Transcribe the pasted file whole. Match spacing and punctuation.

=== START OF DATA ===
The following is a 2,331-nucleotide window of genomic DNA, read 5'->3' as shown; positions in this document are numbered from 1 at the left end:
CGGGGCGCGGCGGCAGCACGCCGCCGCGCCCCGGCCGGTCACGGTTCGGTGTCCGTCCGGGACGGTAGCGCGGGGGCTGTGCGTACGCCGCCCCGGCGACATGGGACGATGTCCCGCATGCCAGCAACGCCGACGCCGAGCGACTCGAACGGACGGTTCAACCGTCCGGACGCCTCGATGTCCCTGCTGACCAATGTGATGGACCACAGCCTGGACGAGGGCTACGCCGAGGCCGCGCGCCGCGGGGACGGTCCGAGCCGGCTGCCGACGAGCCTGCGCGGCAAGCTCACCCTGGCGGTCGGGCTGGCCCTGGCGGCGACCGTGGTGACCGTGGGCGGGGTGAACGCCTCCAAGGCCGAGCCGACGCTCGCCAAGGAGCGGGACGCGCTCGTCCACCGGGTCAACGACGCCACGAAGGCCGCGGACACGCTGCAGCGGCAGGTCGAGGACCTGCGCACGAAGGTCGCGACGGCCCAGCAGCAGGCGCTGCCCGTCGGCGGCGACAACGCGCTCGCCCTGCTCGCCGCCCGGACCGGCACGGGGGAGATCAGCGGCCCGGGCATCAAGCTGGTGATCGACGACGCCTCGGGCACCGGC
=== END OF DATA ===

The following is a 2,331-nucleotide window of genomic DNA, read 5'->3' as shown; positions in this document are numbered from 1 at the left end:
CGGGGCGCGGCGGCAGCACGCCGCCGCGCCCCGGCCGGTCACGGTTCGGTGTCCGTCCGGGACGGTAGCGCGGGGGCTGTGCGTACGCCGCCCCGGCGACATGGGACGATGTCCCGCATGCCAGCAACGCCGACGCCGAGCGACTCGAACGGACGGTTCAACCGTCCGGACGCCTCGATGTCCCTGCTGACCAATGTGATGGACCACAGCCTGGACGAGGGCTACGCCGAGGCCGCGCGCCGCGGGGACGGTCCGAGCCGGCTGCCGACGAGCCTGCGCGGCAAGCTCACCCTGGCGGTCGGGCTGGCCCTGGCGGCGACCGTGGTGACCGTGGGCGGGGTGAACGCCTCCAAGGCCGAGCCGACGCTCGCCAAGGAGCGGGACGCGCTCGTCCACCGGGTCAACGACGCCACGAAGGCCGCGGACACGCTGCAGCGGCAGGTCGAGGACCTGCGCACGAAGGTCGCGACGGCCCAGCAGCAGGCGCTGCCCGTCGGCGGCGACAACGCGCTCGCCCTGCTCGCCGCCCGGACCGGCACGGGGGAGATCAGCGGCCCGGGCATCAAGCTGGTGATCGACGACGCCTCGGGCACCGGC